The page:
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About Street Interviews

Understanding how secular Millennials think
Millennials (ages 18-38) – the population segment shaping our churches – are interviewed at random on Twin Cities streets to see what they think about God, Bible, sin, heaven/hell, church and other spiritual subjects – a continuous interview program.
Here we get into their minds so we can learn how to communicate the Gospel and Christian life in ways that are understandable and relevant in the modern world.
New source of information for churches
Interview random people on Twin Cities streets

Communication challenge

The chart below, results from a national survey of more than 100,000 people, shows clearly the enormous communications problem facing the church.

The trends are alarming. Growth of our churches depends upon our ability to communicate effectively with the Unaffiliated of the young generations.

Good communication always starts with understanding, a willingness to listen and learn.

To communicate effectively with the Unaffiliated of the young generations, we have to engage with them at the visceral level to understand how they think and how they react.

New culture

Since the founding of our country, churches have operated in a Christian culture ... where the church is regarded as good ... where the Bible is regarded as the Word of God ... where there is consciousness of sin and need for repentance and forgiveness ... where Jesus is divine and Savior ... where people believe in life after death.

But, as the above chart shows, all that is quickly changing as older generations die off and new generations dominate.

For most Unaffiliated, their spiritual understanding is like a blank slate. Or maybe worse, because of misinformation or bad experiences with Christians. Many have made up their minds that they would never become a Christian and won't even listen to a gospel presentation.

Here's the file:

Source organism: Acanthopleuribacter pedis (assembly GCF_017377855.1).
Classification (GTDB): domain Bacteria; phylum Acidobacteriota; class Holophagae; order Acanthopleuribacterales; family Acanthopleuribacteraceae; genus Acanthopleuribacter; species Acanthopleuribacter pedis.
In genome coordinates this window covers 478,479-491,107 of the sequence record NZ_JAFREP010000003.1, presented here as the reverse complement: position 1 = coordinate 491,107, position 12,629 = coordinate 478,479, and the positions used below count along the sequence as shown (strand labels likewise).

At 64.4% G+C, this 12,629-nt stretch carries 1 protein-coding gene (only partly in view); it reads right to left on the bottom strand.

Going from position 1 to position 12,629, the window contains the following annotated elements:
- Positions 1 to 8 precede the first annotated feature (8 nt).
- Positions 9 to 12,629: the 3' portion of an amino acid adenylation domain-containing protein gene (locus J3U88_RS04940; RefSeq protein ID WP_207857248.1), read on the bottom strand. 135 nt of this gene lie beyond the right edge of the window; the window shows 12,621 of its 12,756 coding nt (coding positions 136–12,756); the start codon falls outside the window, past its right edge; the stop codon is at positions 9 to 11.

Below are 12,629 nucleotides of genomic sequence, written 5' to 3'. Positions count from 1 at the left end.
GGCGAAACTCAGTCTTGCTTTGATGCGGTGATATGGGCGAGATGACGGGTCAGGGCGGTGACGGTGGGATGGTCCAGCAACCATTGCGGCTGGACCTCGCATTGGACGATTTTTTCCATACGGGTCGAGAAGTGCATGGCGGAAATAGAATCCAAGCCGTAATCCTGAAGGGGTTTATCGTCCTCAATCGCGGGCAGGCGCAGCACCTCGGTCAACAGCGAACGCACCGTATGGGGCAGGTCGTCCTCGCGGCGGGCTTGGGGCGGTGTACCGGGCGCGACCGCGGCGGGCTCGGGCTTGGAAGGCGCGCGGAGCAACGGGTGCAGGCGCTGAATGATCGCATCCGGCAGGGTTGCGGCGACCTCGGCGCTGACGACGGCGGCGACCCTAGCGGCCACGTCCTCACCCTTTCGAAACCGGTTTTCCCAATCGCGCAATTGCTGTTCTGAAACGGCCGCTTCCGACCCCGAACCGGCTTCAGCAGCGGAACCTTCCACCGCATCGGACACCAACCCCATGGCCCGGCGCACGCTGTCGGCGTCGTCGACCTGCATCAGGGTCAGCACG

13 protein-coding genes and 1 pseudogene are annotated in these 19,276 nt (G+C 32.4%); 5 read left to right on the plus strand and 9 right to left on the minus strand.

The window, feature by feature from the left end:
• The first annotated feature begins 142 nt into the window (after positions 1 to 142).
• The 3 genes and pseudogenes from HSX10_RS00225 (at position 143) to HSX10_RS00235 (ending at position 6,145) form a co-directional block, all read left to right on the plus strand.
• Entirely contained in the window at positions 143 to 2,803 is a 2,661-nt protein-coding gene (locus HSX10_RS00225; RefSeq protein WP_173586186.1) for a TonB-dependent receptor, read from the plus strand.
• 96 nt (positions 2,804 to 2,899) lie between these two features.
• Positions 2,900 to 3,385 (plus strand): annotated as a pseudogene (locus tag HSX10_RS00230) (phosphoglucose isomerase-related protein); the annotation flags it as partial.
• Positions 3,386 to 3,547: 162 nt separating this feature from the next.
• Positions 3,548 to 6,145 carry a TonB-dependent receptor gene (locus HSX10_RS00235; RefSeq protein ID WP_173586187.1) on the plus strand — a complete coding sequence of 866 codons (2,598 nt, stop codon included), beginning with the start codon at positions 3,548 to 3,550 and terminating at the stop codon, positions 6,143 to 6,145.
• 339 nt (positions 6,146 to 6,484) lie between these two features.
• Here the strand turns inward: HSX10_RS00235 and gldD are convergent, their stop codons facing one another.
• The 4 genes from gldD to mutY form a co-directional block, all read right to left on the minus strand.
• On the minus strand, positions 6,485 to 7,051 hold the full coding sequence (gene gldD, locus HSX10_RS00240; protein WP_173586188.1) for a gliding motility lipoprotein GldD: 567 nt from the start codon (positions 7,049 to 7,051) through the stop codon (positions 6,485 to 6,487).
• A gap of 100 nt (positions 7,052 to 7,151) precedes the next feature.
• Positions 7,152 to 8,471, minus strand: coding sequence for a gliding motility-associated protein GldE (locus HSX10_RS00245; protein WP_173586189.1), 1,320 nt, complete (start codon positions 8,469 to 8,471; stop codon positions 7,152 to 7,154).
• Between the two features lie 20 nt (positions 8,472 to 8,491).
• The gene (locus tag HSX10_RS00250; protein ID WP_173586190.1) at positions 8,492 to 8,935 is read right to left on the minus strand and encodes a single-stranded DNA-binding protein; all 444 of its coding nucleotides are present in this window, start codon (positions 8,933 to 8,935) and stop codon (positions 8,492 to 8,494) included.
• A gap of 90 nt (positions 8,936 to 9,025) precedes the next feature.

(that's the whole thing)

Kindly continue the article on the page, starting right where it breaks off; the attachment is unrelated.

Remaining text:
There is growing bias against religion in the United States, particularly against Evangelicals.

We can no longer assume that people generally understand the basics of Christian faith or our vocabulary.

Spiritual conversation must be made interesting or relevant to their way of thinking or they won't engage in spiritual talk with Christians.

Street interviews started out as audio only, but we have since learned engagement and recording techniques that make respondents feel comfortable even in front of a camera, without loss of candid intimacy. In the future, all interviews will be video.

Click to enlarge

THIS SHEET explains how random Street Interviews in the Twin Cities fit into the whole scheme of Christian research

Relationship with Steiger

Street Interviews is a joint project between ChurchFacts and Steiger International. Steiger is a global ministry that focuses on the young urban population. In Steiger's words:

'The current urban generation, connected by consumerism, social media, and the entertainment industry forms the largest global culture ever to exist. It spans the globe, sharing the same values, listening to the same music, watching the same movies, and sharing the same posts. 
'This global culture is largely influenced by one predominant worldview: Secular Humanism - God is irrelevant, and man is at the center. In this relativistic culture, we are god and consumerism is our religion. This is a generation that does not look to the church for answers but believes it to be a dead and empty tradition of the past. Either there is no God or, if he is there, he doesn’t interfere with our lives.' 

Steiger is immersed in this culture and knows it well, world-wide.

Street Interviews in the Twin Cities are conducted by Steiger staff who are well-training for interaction with this population segment. Steiger interviewers have the age, dress, speech and manner of the people being interviewed.

Eighty-three interviews like this have been completed, and more than a hundred more are planned, to help improve communication with the post-Christian generation.
Facts on churches and culture